PlatinumZealot wrote: ↑
Sun Nov 06, 2022 2:59 pm
Hoffman900 wrote: ↑
Wed Oct 26, 2022 9:52 pm
dans79 wrote: ↑
Wed Oct 26, 2022 9:49 pm
I just worked on a project where I used a Savitzky–Golay filter
to get smoothed velocity and acceleration data from positional data with some noise in it. It worked exceptionally well!
I’m not sure what the camshaft measuring software uses, but this is an issue when measuring camshaft data. You really need a linear encoder and measurements of multiple points / degree to get anything super useful for Velocity / Acceleration / Jerk plots. Hand measured plots at one degree increments is useless.
A quick and dirty way use to use a polynomial smoothing function in excel. It helps get a sense of the shape of the curve, but useless in terms of absolute values.
The question is.. are the camshaft lobes designed on polynomial curves (whether multiple joined poly-curves) or trial and error?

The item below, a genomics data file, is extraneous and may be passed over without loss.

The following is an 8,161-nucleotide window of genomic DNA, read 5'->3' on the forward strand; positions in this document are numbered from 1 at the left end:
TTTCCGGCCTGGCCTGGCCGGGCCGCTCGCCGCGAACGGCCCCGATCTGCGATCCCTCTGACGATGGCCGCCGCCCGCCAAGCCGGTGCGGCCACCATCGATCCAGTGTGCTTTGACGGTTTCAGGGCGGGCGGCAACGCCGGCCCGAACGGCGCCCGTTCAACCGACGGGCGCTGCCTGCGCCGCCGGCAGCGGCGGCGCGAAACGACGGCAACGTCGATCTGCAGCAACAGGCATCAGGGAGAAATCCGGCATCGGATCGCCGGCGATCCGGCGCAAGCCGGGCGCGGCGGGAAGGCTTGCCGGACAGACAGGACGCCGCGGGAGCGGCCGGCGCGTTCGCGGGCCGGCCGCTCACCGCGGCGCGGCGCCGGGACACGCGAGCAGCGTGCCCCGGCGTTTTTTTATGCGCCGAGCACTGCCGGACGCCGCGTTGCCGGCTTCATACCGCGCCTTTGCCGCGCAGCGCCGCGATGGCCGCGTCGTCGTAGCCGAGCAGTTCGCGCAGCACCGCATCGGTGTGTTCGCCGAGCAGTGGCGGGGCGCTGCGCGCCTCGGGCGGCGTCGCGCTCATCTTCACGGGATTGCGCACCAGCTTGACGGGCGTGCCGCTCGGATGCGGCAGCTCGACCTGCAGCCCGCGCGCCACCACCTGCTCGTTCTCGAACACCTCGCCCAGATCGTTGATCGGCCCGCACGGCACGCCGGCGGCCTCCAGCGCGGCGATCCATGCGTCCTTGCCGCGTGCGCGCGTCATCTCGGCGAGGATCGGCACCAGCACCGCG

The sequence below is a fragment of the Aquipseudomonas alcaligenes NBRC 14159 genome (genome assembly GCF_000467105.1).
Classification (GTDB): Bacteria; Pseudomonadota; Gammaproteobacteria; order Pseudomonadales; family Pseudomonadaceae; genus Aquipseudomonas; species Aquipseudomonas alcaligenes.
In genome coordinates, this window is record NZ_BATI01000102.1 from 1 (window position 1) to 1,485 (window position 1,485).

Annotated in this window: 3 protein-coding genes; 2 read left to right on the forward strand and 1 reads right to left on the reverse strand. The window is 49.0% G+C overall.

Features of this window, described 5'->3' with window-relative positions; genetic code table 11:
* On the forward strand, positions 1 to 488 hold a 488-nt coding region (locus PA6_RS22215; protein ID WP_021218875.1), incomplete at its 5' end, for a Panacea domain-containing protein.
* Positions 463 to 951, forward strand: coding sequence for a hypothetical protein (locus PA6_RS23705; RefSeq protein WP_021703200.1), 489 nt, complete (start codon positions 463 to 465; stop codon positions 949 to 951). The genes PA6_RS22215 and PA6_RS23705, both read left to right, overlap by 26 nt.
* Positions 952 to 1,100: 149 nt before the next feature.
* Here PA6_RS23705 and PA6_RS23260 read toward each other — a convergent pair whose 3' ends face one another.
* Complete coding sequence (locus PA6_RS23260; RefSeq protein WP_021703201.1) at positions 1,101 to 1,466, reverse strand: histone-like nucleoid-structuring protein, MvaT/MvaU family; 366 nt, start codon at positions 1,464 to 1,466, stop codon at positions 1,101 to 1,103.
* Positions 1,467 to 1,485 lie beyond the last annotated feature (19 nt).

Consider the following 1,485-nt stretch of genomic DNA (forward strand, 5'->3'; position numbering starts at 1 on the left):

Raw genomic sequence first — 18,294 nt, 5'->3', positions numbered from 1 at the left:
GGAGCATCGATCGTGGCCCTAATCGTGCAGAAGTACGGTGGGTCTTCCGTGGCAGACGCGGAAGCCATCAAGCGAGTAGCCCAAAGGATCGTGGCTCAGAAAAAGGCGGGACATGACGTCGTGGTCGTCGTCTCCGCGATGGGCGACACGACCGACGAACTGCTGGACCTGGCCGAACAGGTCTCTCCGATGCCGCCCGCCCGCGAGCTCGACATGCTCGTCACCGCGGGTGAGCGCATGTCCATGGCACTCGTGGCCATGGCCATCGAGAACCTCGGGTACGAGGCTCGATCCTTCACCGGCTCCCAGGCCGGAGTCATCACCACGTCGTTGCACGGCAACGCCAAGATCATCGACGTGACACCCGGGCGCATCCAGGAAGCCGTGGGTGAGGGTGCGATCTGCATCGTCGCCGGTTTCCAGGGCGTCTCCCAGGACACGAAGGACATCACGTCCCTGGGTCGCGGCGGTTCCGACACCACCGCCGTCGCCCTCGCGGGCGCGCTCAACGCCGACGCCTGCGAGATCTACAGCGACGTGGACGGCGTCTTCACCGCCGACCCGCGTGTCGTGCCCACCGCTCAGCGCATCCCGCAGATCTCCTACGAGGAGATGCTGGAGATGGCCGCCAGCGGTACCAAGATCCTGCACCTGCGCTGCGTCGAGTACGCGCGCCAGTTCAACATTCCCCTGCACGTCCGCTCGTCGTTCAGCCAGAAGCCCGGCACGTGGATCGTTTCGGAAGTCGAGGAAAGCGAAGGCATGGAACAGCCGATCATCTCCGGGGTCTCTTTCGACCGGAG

Use to be polynomials, now it's B-Splines, polynomials, and a few other curve methods etc. I think most of the commercial cam lobe designers are still using Blair's program: http://www.profblairandassociates.com/G ... esign.html
, some are using housemade (Jones), other's Lotus, and others Andrews Products.
Harold Brookshire (General Kinetics, Reed Cams, Comp Cams (first designer), Ultradyne, Lunati, Arrington (NASCAR)) back in the 1970s and 1980s use to use a time share computer and brute force his way with polynomials. A few old cam designers use to joke that Cosworth didn't know how to design cams, they were just a base circle and a nose radius with a straight line. I've never looked at them on a Camshaft Analyzer to know, but a bunch of people made careers or became notable fixing their cams.
A strong suit of a graphical design is you can control the acceleration curve at the valve and it integrates back through the valvetrain to a lobe shape.
As for constraints, it's "it depends". It use to be trail and error but now Spintrons allow designers to get very close and then a firing engine gets them that last little bit, usually on the exhaust side with a pushrod engine due to the amount of deflection.